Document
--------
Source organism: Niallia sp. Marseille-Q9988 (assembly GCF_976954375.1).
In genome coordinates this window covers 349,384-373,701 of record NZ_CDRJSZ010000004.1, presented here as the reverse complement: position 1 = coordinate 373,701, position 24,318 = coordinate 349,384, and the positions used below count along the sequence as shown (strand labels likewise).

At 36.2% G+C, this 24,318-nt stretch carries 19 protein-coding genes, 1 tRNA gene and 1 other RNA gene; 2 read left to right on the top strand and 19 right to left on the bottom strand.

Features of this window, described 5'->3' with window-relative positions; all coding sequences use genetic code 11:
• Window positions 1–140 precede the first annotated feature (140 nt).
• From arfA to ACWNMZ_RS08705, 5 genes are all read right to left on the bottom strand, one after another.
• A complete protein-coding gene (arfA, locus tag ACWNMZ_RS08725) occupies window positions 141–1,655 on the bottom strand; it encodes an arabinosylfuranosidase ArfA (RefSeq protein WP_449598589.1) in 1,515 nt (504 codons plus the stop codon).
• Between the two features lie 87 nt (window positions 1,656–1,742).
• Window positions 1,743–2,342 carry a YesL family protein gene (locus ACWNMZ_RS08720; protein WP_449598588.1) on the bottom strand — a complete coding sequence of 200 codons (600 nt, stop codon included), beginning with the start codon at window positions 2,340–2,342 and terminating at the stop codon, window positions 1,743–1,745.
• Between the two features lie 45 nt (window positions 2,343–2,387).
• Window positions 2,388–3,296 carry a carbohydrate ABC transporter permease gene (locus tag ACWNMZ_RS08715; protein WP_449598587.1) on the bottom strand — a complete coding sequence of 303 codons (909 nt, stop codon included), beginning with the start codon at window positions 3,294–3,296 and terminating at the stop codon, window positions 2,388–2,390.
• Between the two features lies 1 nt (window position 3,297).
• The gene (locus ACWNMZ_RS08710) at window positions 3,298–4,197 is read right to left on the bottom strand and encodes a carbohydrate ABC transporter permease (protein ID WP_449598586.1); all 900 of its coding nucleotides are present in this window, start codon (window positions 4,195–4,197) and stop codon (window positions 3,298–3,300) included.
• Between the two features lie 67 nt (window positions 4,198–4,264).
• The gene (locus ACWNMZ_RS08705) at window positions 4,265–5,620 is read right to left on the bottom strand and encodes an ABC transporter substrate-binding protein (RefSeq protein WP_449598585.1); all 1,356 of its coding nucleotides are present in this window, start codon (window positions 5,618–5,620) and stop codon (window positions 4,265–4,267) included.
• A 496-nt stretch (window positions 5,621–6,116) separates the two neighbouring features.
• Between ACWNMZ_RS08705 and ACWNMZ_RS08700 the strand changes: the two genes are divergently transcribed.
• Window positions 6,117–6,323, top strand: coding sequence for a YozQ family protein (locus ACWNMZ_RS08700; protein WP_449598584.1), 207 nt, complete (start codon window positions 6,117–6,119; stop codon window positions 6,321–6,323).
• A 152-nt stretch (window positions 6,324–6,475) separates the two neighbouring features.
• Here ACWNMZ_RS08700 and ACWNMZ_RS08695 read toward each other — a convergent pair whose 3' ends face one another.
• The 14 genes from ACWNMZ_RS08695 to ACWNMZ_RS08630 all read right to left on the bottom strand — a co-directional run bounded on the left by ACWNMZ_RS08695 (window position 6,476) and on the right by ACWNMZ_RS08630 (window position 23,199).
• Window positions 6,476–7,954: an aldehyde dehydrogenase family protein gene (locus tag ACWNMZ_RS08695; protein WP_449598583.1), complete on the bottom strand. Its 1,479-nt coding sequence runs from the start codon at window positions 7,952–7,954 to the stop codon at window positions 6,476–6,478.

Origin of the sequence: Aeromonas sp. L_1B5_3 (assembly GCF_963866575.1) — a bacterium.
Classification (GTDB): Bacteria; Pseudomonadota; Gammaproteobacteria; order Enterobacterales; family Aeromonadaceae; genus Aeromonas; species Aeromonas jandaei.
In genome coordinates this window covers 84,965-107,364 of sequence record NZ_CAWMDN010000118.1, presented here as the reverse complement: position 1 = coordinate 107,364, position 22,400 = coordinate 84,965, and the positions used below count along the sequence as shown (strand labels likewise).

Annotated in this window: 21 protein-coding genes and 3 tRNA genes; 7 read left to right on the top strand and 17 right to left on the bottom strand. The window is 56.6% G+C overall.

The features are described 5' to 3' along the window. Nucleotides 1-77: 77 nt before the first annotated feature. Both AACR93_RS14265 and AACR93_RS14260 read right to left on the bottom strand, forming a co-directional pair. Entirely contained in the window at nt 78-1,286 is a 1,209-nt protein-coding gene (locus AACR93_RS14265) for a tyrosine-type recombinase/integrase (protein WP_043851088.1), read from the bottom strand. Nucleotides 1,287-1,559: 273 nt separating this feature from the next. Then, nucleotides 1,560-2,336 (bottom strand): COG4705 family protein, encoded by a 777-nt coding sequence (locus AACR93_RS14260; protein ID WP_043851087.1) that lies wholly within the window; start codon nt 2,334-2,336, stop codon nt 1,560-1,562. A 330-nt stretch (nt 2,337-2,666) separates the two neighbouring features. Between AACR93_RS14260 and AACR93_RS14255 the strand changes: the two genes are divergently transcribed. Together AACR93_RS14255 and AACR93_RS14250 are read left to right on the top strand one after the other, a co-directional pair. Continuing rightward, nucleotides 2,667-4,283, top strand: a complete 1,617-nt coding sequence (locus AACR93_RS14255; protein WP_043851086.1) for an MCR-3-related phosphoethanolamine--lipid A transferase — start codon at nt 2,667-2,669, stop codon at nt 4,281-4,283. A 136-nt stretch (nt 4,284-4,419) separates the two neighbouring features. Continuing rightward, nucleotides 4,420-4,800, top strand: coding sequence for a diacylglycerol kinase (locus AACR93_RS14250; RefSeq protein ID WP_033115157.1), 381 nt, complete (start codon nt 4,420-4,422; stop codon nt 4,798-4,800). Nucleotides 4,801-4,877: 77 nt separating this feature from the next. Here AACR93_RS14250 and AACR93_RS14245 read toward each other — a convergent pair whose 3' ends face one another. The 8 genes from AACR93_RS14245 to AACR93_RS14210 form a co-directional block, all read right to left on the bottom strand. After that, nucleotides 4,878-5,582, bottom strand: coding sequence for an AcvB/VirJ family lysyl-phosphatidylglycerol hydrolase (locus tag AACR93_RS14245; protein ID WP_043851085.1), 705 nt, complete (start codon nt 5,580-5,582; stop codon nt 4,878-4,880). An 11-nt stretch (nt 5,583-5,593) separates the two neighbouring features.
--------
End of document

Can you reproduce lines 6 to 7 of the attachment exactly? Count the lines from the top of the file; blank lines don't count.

• From arfA to ACWNMZ_RS08705, 5 genes are all read right to left on the bottom strand, one after another.
• A complete protein-coding gene (arfA, locus tag ACWNMZ_RS08725) occupies window positions 141–1,655 on the bottom strand; it encodes an arabinosylfuranosidase ArfA (RefSeq protein WP_449598589.1) in 1,515 nt (504 codons plus the stop codon).